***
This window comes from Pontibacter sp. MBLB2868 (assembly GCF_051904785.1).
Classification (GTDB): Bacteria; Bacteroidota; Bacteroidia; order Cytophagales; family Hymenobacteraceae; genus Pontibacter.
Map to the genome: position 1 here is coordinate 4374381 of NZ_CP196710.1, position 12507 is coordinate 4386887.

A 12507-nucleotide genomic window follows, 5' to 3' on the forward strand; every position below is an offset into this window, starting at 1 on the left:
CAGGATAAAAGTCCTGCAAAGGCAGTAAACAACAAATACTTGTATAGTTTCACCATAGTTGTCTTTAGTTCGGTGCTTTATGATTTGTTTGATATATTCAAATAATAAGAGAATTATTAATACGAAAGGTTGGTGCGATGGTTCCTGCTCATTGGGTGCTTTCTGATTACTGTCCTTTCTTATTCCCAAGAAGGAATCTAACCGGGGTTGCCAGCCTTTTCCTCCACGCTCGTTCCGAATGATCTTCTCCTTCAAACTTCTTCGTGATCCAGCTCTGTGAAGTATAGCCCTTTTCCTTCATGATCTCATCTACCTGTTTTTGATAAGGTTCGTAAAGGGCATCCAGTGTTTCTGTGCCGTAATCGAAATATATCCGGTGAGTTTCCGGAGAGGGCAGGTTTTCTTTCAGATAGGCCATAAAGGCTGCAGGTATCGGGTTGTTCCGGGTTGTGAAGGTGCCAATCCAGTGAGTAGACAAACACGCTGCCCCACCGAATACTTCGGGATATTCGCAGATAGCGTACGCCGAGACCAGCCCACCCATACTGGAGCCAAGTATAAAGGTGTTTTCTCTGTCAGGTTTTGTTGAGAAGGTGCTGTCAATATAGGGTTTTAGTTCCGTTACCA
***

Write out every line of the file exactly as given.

This window comes from Pontibacter sp. MBLB2868 (assembly GCF_051904785.1).
Classification (GTDB): Bacteria; Bacteroidota; Bacteroidia; order Cytophagales; family Hymenobacteraceae; genus Pontibacter.
Map to the genome: position 1 here is coordinate 4374381 of NZ_CP196710.1, position 12507 is coordinate 4386887.

A 12507-nucleotide genomic window follows, 5' to 3' on the forward strand; every position below is an offset into this window, starting at 1 on the left:
CAGGATAAAAGTCCTGCAAAGGCAGTAAACAACAAATACTTGTATAGTTTCACCATAGTTGTCTTTAGTTCGGTGCTTTATGATTTGTTTGATATATTCAAATAATAAGAGAATTATTAATACGAAAGGTTGGTGCGATGGTTCCTGCTCATTGGGTGCTTTCTGATTACTGTCCTTTCTTATTCCCAAGAAGGAATCTAACCGGGGTTGCCAGCCTTTTCCTCCACGCTCGTTCCGAATGATCTTCTCCTTCAAACTTCTTCGTGATCCAGCTCTGTGAAGTATAGCCCTTTTCCTTCATGATCTCATCTACCTGTTTTTGATAAGGTTCGTAAAGGGCATCCAGTGTTTCTGTGCCGTAATCGAAATATATCCGGTGAGTTTCCGGAGAGGGCAGGTTTTCTTTCAGATAGGCCATAAAGGCTGCAGGTATCGGGTTGTTCCGGGTTGTGAAGGTGCCAATCCAGTGAGTAGACAAACACGCTGCCCCACCGAATACTTCGGGATATTCGCAGATAGCGTACGCCGAGACCAGCCCACCCATACTGGAGCCAAGTATAAAGGTGTTTTCTCTGTCAGGTTTTGTTGAGAAGGTGCTGTCAATATAGGGTTTTAGTTCCGTTACCA